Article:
We are only three months away from the general elections in Bosnia and Herzegovina (BiH). Of course, traditionally the most interesting race is for members of the Presidency. When it comes to the race for Bosniak member, citizens have never had a clearer choice.
This time, only three candidates are in the running – Bakir Izetbegovic, the SDA candidate, Denis Becirovic, the united opposition candidate, and Mirsad Hadzikadic, the Platform for Progress candidate. Below we present an analysis of the key advantages and disadvantages of each of the candidates individually.
Strengths: Bakir Izetbegovic’s main advantage in politics, without which he would certainly not be in the position he is in, is his last name, that is, the fact that he is the son of the late Alija Izetbegovic, the first president of the Presidency of BiH.
In addition, another thing that could possibly be cited as an advantage over his competitors is his political experience, given that he leads the way in terms of years of experience in politics, in which he has been for more than 30 years. He can thank his last name for the fact that he enjoys the majority support of the Islamic community in BiH, whose infrastructure provides him with excellent logistics.
Disadvantages: The fact that Izetbegovic has been in politics for more than 30 years should disqualify him from holding office. Namely, so many decades of the ruling are opposed to Western democratic practice, and some countries such as the United States (U.S.) even determine the maximum number of presidential mandates. However, things are even more devastating when you look at the results of his thirty-year existence in politics. Izetbegovic is the leader of the party which, in coalition with its long-time partners SNSD and HDZ, reduced BiH to the level of one of the most underdeveloped and dysfunctional states in Europe. BiH is at the back of the region in terms of European integration, and even Moldova has overtaken us in this regard.
A particularly serious bad act of Izetbegovic was the fact that he humiliated the victims of the genocide in BiH when he deliberately misled the public regarding the review of the verdict against Serbia for genocide, for which it is becoming increasingly clear that he did everything to prevent it from succeeding.
For the function of a member of the Presidency, his activities in foreign policy were probably the most disastrous. Unlike his father Alija Izetbegovic, who managed to balance between the East and the West and ensured BiH the rare privilege of being friends with both the U.S. and Iran, both with the Jews and with the Arabs, during the previous two mandates of Izetbegovic, BiH was at a historical minimum in terms of its geopolitical position. Western leaders mostly avoided us, and relations with the Arab world were deeply damaged. We lost old friends and did not gain new ones.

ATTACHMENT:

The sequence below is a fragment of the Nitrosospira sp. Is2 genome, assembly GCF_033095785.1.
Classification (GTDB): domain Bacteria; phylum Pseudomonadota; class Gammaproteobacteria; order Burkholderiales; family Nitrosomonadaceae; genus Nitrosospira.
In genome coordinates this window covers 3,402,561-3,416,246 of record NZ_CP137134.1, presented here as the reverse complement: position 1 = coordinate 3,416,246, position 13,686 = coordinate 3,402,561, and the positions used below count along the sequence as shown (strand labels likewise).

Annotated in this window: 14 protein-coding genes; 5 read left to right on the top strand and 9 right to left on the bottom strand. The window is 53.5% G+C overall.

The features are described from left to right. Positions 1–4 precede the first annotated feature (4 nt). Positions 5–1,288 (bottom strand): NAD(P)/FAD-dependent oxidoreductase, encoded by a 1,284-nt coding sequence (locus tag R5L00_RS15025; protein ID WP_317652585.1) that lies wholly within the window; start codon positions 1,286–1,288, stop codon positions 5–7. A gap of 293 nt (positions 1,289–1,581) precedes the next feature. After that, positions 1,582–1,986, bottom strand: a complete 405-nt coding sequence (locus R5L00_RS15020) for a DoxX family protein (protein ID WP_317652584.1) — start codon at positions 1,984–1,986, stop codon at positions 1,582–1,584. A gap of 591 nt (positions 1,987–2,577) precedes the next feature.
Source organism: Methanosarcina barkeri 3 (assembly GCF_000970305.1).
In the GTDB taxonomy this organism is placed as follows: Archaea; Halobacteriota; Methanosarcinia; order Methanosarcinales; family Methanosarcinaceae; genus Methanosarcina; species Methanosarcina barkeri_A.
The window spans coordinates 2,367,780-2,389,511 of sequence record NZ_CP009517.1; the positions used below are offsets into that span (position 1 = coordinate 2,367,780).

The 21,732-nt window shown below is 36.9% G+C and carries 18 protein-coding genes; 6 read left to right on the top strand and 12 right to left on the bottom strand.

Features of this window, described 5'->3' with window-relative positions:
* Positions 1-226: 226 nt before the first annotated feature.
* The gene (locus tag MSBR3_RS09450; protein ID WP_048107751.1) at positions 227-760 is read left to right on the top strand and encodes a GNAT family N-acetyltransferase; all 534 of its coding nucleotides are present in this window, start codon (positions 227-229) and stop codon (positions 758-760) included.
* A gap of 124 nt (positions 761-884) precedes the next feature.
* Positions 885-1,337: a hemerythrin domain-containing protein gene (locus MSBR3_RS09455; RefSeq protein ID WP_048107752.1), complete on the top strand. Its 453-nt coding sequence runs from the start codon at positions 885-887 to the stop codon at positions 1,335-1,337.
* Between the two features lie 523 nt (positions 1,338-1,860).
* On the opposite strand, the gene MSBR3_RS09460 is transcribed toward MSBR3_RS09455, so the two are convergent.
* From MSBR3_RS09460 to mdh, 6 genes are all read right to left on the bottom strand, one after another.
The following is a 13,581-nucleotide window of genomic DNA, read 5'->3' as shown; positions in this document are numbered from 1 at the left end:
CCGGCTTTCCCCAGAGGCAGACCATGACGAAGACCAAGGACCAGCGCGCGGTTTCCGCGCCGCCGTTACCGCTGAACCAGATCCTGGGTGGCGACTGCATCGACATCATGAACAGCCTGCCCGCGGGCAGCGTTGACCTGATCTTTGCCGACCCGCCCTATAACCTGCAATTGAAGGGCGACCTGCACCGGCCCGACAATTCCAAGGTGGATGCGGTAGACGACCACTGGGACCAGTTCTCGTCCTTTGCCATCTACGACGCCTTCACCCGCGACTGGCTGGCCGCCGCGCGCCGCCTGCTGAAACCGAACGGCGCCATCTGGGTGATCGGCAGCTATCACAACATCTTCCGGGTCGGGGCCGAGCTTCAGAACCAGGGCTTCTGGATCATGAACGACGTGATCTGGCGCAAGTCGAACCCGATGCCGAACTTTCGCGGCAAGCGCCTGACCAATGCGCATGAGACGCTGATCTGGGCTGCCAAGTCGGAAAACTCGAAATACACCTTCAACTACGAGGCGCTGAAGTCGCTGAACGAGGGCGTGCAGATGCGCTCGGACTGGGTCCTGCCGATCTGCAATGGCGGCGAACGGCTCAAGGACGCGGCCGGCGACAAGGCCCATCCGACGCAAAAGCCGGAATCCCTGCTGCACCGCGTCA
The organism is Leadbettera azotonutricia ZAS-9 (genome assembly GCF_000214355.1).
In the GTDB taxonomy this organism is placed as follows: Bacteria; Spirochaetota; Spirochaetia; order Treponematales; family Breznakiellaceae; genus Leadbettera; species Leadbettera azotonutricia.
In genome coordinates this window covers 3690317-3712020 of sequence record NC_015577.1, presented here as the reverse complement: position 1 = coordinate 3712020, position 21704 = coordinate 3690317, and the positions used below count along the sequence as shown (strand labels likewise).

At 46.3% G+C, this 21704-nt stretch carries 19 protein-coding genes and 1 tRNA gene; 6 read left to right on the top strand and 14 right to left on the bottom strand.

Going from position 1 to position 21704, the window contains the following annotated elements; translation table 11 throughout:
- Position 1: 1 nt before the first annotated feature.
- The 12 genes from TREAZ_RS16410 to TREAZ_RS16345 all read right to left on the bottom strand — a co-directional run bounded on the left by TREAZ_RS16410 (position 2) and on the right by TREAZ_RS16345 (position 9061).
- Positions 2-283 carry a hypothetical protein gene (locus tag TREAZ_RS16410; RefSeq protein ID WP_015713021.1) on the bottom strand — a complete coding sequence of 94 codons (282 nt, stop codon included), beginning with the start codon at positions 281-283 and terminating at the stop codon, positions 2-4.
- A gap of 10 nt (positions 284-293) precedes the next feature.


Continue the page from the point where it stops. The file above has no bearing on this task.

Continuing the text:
Strengths: A broad coalition of opposition parties stands behind Denis Becirovic and this candidate will have a great support, but also the responsibility to show that different policies are possible in BiH than those that have been led by SDA cadres for years. As a proven anti-fascist and social democrat, Becirovic will have a much better chance of improving the reputation of BiH and Bosniaks in the West, leading a more responsible policy towards the East and contributing to better relations in the country and the region.
Weaknesses: The lack of experience in diplomacy can be pointed out as a key weakness of Becirovic. Although he spent most of his professional career as a politician, Becirovic lacks seniority in executive positions, as he was a member of parliament all the time.
Strengths: His education, doctorate, refined vocabulary, and experience in the U.S. are certainly in his favor.
Weaknesses: Although he entered the BiH political scene four years ago as a candidate for the Presidency, Hadzikadic showed us little. Despite the title of doctor and professor from the U.S., Hadzikadic offered very few concrete ideas, in his performances he mainly uses populism, often with caricature outbursts, and also fails to hide his obvious ignorance of the political situation in BiH and relations in the country.
As a man in his sixties, Hadzikadic spent the war years, in which the patriotism and loyalty to the state of BiH could be proven, in a comfortable position in the U.S., and he decided to come to BiH and become politically active after his retirement, i.e. after he no longer had anything smart to do in the U.S. He often seems lost in time and space, Avaz writes.